Pe stroþe

?'small wood' (Modern English strothe)


ON derivation or influence on a native word is very likely: (1) The most commonly cited etymon (Strat-Brad, Kullnick 1902: 17,  Schmittbetz 1909:13 (though taking the ME as an adj.), Emerson 1922, Gordon and Onions 1932: 128-31 (suggesting OWN specifically), TG 1701n, followed by McGee 351 and in part by authorities listed in 2a) is the ON n. represented by OIcel storð ‘grass, green stalk’ (cp. OSw storþahug ‘scrub ditch’) < PGmc *sturðō, which has been related to the Icel adj. stirður ‘stiff’ (prob. < *sterð-) and (perh.) Norw stjor, stjore ‘pole, protruding stem’ (see Mag.). This case is supported by Ekwall's (1918: 200–1) citation of medieval forms of Lan. place-names showing the same metathesis of [or] to [ro]. (2a) An alternative suggestion is sole derivation from OE strōd 'marshy land overgrown with brushwood' (attested only in charter bounds and place-names, see EPNE) (cp. OHG struot, MLG strōt(d), supposing a PGmc *strōð-) and it is possible to explain the medial fricative via native phonological processes (see further Dance), esp.  if we compare the probably related OE *strōðer (see (2b)). However, in practice it is hard to rule out some role for the formally and semantically similar ON storð (see (1)), and most commentators prefer to allow for input from both (e.g. Stevenson 1898: 537-41, OED, Tolkien 1934: 56 n.2, TGD, Elliott 1984: 82. 129-30). (2b) ME strother (derived from OE *strōðer 'a place overgrown with brushwood' (EPNE)) which seems to lie behind several N place-names and has been explained as related to OE strōd (OED, MED, Stevenson 1898: 540) could also lie behind ME strothe either as the form intended (Onions 1924: 286 takes strothe as a scribal error for strother) or as an endingless by-form *strōð of OE *strōðer (Gordon 1953: 115n). (3) Gollancz (GDS 1710n, 1921: 115n) compares instead Scots strath 'a valley through which a river runs' (OED's strath n.) < Gael srath 'a valley, strath' (cp. Ir srath, sratha, We ystrad), attested from the 16c. But the vocalism is a bad fit for ME <stroth->, which if it contains /ɔ:/ must descend from an early ME form in long /a:/ (Holthausen 1923: 136).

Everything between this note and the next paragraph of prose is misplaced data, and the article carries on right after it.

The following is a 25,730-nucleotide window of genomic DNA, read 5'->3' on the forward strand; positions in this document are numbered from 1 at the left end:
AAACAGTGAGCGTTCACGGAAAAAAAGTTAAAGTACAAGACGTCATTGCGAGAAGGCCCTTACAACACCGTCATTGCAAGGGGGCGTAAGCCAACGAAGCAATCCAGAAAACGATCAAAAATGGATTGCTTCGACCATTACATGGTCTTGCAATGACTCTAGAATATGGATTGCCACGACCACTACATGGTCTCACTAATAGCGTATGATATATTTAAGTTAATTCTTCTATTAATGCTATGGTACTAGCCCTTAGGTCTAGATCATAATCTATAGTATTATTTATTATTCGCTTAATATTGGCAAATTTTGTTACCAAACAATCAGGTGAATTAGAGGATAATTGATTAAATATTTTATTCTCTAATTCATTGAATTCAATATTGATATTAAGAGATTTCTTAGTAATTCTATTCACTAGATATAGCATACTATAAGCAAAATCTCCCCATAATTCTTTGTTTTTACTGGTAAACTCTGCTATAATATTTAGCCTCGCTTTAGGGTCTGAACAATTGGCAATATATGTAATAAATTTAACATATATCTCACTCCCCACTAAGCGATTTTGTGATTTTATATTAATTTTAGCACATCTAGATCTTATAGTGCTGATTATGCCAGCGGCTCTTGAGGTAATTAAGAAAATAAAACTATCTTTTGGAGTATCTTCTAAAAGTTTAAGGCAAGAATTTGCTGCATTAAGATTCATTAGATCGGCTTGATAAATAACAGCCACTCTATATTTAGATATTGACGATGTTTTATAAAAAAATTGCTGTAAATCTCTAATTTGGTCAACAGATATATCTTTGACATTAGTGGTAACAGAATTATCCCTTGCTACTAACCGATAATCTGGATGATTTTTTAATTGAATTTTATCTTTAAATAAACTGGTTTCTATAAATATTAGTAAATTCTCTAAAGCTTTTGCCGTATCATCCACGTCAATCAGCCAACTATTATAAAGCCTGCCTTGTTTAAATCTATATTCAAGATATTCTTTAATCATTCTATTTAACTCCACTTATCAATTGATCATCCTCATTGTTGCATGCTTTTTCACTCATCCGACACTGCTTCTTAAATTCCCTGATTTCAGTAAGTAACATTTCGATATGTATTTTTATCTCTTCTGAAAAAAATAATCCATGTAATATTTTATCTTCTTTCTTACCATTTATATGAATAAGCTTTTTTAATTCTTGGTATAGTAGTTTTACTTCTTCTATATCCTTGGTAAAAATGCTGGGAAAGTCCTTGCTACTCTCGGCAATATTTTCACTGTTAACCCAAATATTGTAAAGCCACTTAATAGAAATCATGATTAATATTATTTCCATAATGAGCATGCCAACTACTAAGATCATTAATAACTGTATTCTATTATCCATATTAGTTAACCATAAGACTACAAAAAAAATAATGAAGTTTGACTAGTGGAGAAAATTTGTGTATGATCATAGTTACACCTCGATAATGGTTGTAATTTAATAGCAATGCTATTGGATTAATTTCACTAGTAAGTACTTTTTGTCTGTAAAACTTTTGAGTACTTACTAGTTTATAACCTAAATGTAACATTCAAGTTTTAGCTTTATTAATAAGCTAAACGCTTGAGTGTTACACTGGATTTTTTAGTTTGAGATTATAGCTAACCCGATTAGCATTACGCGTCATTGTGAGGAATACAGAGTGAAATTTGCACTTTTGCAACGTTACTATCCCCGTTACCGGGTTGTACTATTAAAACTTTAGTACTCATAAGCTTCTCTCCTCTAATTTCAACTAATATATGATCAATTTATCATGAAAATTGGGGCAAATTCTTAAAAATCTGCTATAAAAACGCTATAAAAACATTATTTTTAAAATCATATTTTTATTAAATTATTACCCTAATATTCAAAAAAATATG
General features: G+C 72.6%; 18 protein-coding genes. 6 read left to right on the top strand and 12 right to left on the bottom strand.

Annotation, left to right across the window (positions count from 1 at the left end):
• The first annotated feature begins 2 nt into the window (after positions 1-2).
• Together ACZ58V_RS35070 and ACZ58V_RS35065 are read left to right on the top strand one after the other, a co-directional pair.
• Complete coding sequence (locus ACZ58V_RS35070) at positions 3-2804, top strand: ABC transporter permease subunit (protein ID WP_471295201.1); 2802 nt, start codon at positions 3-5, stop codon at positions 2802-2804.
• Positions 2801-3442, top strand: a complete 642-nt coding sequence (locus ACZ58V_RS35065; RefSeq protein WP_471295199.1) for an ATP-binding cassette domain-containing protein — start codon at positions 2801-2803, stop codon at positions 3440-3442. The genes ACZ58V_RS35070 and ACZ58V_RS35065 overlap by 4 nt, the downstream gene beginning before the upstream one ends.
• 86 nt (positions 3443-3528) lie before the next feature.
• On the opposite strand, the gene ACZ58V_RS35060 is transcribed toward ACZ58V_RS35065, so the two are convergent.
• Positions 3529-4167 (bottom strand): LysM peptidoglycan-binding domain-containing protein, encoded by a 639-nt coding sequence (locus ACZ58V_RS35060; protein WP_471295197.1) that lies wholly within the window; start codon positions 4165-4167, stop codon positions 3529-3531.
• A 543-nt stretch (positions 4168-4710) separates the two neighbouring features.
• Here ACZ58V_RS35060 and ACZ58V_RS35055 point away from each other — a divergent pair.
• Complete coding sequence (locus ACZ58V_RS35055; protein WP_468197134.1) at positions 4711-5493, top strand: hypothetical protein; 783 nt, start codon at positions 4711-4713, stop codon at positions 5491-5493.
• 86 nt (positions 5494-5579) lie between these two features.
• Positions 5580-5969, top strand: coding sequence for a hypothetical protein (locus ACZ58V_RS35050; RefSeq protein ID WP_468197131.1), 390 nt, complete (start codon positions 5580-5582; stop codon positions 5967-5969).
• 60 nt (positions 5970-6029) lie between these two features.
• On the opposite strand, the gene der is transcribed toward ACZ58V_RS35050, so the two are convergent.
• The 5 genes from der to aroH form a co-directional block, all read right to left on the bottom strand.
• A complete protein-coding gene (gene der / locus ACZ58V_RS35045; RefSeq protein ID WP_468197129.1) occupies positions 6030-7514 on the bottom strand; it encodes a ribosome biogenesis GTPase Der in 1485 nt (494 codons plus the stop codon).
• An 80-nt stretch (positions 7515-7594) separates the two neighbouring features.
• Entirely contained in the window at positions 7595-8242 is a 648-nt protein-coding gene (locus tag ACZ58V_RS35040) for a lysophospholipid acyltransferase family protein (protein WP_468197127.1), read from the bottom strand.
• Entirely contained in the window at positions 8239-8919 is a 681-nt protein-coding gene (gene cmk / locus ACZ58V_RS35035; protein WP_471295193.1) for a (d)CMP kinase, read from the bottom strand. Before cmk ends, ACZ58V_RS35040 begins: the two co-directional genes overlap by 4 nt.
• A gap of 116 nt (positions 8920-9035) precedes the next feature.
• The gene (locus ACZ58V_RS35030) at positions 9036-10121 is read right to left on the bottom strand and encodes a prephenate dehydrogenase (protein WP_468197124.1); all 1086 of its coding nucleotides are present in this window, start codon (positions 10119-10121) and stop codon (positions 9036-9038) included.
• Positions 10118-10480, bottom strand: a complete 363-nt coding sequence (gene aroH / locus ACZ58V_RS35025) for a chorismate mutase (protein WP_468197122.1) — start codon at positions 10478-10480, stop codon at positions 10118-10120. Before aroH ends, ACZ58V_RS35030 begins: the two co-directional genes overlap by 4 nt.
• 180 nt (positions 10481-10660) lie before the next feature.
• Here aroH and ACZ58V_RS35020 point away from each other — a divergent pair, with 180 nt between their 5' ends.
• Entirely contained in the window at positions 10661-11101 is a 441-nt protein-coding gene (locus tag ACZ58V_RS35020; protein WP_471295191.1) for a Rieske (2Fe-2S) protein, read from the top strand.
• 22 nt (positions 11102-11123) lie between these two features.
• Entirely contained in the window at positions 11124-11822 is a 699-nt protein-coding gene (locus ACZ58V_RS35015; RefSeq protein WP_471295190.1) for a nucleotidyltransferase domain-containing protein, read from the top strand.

PGmc Ancestor

(1) *sturðō; (2) *strōð-

Proposed ON Etymon (OIcel representative)

(1) storð ‘grass, green stalk’
(ONP (1) storð (1) (sb.))

Other Scandinavian Reflexes

(1) Icel storð, OSw storþahug

OE Cognate

(2) (a) strōd ‘marshy land overgrown with brushwood’, (b) *strōðer 'a place overgrown with brushwood'

Phonological and morphological markers

Summary category



MED only cites twice from literary sources (Gaw and Pe). It gives a range of onomastic citations of widespread provenance (incl. Buc., Kent, Sus.), but all these forms contain <d> except (1198) Mem.St.Mary Fountains in Sur.Soc.67 15 <Langestroth> (next to the same text, 9 <Langestrod>).  The place-name closest in form in EPNE s.v. strōd is Langstrothdale (WRY).

Occurrences in the Gersum Corpus

Gaw 1710; Pe 115

TGD and Vant suggest <ro> has been rewritten in the MS at Gaw 1710. Madden and Morris take it as an adj., which Morris glosses as 'wild' from context (see his note). Other editors' translations largely follow assumptions about the word's etymology: see esp. notes in TGD, TG, and further Gordon and Onions 1932: 129). PS prints a compound at Gaw 1710: strothe-rande 'strip of marshy scrubland'. On the sense of stroþe-men in Pe, see EVG 115n.


MED strōthe (n.) , OED strothe (?n.) , Dance strothe; (1) de Vries storð (1), Mag. storð (2), Orel *sturðō, EPNE storð; (2) (a) AEW strōd, EPNE strōd, (b) OED strother , MED strōther (n.1) , EPNE *strōðer (3) Matasović *strato-, GPC ystrad, eDIL srath , LEIA srath, MacBain srath